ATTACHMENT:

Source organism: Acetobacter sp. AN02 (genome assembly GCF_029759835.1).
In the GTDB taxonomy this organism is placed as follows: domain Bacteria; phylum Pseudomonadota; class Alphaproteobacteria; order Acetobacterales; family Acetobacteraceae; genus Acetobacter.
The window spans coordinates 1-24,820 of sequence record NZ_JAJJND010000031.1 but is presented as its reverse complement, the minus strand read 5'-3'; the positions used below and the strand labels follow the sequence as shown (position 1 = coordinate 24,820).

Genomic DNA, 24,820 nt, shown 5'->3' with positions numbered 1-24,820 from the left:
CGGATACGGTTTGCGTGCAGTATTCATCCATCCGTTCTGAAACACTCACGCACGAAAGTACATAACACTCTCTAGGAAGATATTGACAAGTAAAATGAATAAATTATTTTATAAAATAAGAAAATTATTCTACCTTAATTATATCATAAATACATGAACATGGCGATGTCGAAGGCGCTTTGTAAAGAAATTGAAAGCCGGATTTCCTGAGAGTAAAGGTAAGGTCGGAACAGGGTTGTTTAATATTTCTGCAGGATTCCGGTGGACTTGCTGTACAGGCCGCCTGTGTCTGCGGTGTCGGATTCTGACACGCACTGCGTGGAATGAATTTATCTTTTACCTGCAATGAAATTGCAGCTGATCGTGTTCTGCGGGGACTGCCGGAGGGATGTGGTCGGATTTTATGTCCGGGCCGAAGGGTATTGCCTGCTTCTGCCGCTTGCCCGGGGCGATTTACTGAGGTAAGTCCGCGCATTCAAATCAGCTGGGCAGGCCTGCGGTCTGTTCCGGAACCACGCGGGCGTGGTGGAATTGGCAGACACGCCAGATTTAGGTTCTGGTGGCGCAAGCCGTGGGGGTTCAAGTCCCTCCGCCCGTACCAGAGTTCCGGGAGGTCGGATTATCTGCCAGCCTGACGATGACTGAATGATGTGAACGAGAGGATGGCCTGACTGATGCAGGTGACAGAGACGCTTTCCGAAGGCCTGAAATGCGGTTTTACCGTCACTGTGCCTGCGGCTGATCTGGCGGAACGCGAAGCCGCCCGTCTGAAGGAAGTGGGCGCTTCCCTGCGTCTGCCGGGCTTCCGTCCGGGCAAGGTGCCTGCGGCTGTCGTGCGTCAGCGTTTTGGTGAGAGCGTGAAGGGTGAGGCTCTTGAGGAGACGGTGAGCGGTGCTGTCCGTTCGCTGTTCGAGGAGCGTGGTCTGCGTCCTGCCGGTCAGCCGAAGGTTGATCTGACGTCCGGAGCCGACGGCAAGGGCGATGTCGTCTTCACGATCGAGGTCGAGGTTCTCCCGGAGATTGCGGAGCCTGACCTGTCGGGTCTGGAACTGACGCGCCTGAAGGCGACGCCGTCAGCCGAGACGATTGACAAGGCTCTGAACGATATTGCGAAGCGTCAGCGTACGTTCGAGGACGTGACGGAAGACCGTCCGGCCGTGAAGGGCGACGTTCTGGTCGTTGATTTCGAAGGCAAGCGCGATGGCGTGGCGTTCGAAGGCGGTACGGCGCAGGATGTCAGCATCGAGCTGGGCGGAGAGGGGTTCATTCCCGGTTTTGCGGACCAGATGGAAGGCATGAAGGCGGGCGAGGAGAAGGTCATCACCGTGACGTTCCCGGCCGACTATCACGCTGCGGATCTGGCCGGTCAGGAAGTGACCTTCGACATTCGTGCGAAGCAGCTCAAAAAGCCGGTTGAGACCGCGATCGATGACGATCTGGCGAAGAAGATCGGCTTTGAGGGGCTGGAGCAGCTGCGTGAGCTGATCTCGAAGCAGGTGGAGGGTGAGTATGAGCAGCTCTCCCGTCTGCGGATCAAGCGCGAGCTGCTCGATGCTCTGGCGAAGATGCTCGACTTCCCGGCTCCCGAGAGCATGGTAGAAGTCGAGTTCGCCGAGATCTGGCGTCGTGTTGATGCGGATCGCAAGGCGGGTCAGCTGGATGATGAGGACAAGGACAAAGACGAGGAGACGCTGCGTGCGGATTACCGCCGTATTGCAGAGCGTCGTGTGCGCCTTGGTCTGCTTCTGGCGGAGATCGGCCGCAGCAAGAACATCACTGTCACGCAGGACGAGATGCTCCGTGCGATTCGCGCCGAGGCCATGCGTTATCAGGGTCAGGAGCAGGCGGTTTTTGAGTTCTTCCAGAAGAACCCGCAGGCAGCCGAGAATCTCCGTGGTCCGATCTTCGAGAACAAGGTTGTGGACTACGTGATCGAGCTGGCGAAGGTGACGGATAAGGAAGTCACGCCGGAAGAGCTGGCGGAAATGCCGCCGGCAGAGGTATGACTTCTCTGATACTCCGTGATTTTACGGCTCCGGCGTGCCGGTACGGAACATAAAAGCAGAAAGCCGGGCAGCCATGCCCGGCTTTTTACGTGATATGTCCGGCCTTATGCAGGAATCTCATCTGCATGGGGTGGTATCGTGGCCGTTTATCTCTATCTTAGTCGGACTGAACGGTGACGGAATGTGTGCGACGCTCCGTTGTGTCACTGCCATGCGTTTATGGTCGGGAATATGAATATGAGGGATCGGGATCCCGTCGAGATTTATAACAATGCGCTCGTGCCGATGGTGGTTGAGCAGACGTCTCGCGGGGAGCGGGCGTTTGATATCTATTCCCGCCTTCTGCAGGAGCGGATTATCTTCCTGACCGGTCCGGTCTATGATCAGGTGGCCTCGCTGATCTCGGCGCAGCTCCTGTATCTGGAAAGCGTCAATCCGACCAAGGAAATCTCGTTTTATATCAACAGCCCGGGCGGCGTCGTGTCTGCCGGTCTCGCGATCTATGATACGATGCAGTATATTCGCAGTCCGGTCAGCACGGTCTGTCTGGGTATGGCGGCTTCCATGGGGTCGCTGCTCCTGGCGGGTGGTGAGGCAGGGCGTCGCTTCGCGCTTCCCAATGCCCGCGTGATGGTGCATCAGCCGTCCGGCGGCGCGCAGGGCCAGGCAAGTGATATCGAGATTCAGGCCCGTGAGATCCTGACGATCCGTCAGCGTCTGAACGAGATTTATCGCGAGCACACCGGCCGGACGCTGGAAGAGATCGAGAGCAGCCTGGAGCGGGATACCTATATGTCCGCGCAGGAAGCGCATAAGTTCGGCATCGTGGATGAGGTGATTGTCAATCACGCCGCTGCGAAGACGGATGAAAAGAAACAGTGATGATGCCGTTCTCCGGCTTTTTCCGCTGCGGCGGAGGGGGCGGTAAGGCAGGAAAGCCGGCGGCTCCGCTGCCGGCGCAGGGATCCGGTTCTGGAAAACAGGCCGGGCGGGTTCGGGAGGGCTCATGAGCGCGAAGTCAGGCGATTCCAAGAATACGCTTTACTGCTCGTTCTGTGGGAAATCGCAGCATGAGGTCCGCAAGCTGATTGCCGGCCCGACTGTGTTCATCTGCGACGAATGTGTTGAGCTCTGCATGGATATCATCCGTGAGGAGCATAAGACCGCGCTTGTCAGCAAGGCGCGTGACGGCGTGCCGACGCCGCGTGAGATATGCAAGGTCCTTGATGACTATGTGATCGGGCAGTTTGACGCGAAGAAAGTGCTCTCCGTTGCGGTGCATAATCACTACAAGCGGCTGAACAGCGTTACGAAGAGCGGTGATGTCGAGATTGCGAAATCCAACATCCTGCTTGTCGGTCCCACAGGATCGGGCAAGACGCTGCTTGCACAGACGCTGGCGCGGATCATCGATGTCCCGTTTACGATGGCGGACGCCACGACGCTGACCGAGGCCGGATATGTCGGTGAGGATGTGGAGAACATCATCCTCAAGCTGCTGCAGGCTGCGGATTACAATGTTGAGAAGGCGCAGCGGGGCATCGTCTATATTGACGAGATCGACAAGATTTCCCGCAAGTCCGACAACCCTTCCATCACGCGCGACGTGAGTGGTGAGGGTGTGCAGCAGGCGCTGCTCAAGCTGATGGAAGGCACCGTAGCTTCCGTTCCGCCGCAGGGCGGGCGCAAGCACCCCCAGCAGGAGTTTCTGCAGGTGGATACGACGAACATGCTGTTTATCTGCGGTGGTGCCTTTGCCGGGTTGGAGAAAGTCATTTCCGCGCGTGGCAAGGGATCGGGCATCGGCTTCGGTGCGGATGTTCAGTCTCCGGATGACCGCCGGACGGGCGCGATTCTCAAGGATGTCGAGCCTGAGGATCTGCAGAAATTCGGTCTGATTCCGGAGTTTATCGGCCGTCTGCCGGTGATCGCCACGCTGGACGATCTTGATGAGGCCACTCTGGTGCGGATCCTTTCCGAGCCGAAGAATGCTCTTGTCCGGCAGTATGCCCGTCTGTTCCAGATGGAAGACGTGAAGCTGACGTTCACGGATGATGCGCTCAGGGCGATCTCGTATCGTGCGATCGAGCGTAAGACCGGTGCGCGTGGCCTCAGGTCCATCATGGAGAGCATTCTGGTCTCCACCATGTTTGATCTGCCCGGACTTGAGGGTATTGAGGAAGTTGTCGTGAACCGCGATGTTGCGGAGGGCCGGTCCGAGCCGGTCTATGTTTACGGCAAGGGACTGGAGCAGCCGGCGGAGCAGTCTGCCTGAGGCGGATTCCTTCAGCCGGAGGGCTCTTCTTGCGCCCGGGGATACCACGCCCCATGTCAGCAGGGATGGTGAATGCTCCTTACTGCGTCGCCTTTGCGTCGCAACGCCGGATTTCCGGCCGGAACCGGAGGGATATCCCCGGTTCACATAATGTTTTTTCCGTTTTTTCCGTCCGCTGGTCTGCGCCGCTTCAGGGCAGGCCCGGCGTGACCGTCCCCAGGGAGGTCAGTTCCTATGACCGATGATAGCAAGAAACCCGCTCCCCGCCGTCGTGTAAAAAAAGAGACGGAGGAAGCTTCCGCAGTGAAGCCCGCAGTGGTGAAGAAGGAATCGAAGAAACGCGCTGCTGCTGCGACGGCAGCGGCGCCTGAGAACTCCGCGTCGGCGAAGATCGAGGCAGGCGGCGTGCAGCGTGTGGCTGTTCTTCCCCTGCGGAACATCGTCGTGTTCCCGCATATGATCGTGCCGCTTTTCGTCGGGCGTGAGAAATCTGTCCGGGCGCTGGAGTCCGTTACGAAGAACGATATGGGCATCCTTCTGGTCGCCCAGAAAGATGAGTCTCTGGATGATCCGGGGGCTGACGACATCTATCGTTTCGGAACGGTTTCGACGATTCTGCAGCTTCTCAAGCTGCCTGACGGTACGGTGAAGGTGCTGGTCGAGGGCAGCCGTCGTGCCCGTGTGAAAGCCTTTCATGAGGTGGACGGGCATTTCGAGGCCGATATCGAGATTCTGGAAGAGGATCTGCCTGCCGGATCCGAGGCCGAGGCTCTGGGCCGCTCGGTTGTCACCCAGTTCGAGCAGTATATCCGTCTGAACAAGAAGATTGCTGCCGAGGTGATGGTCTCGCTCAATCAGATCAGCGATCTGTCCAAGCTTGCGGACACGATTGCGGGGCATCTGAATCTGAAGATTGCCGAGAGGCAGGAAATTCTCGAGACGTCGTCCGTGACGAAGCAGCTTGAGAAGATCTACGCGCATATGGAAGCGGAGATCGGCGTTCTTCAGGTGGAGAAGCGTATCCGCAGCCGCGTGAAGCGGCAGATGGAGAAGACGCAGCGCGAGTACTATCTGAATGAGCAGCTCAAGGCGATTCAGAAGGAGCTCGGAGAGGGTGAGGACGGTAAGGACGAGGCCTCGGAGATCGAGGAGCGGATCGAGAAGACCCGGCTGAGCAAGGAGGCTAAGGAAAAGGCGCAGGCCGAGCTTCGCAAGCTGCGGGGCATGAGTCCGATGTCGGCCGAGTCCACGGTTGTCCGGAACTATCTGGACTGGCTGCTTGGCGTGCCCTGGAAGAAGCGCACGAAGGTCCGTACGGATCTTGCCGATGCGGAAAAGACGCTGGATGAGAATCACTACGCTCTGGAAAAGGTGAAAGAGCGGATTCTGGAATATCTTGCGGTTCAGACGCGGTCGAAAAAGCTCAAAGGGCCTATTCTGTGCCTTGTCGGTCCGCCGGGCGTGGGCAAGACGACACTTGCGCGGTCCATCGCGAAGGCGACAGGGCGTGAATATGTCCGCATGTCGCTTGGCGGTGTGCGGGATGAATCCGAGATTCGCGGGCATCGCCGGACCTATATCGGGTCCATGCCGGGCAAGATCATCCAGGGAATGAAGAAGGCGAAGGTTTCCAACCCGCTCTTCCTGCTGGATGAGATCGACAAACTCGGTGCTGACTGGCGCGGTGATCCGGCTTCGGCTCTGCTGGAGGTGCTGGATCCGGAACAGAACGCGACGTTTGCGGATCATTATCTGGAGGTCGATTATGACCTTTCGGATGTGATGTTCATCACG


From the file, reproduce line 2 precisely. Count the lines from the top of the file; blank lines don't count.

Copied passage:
In the GTDB taxonomy this organism is placed as follows: domain Bacteria; phylum Pseudomonadota; class Alphaproteobacteria; order Acetobacterales; family Acetobacteraceae; genus Acetobacter.